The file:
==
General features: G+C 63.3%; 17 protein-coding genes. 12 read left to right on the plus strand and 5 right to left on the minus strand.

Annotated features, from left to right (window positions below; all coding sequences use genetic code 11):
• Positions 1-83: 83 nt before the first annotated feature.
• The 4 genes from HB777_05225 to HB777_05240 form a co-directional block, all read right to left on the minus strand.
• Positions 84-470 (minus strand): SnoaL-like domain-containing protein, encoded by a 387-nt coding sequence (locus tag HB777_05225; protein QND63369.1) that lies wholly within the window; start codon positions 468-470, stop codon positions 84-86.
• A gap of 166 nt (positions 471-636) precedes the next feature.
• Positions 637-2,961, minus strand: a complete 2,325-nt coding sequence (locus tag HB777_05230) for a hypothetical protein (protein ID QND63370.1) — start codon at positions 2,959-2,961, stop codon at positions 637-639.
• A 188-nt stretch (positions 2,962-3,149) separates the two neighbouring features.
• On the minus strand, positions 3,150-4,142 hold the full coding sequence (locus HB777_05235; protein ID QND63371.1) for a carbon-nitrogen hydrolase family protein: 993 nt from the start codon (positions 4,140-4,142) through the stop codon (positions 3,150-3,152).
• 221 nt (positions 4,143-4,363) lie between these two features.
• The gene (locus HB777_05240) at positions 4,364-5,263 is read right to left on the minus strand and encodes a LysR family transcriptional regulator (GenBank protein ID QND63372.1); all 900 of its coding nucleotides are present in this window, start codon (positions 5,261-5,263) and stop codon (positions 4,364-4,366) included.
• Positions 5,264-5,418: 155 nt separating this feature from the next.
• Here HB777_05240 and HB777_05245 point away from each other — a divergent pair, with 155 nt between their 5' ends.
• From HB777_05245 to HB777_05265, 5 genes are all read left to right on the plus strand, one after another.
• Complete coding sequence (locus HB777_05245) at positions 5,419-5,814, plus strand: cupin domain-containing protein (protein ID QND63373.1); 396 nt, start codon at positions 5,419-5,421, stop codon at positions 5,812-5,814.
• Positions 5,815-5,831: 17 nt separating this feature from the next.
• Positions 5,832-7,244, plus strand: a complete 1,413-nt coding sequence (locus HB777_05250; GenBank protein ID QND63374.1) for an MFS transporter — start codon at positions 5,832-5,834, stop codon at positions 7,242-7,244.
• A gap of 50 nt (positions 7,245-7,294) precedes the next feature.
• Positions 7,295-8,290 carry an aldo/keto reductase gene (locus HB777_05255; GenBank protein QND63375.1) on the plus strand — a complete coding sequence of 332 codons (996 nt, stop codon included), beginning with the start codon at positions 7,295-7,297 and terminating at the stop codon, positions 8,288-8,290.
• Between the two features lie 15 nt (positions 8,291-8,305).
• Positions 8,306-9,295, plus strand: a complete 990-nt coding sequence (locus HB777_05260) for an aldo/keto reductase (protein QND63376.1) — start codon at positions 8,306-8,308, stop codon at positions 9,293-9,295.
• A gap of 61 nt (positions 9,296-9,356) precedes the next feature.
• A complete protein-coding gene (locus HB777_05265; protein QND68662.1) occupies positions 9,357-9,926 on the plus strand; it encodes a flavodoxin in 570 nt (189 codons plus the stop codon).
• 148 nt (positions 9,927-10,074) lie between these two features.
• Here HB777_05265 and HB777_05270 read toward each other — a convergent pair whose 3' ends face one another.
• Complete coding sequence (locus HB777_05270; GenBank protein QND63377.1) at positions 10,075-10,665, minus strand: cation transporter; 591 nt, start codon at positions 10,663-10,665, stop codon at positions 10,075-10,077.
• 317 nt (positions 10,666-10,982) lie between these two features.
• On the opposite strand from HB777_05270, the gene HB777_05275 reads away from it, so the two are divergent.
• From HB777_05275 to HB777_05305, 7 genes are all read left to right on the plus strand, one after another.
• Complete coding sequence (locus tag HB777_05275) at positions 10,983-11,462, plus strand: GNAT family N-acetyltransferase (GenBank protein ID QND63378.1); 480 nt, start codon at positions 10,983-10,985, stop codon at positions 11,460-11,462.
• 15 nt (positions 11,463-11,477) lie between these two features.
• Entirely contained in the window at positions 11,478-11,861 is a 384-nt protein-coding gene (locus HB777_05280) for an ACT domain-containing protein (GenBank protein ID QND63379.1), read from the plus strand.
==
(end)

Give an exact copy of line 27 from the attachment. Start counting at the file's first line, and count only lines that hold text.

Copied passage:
• 317 nt (positions 10,666-10,982) lie between these two features.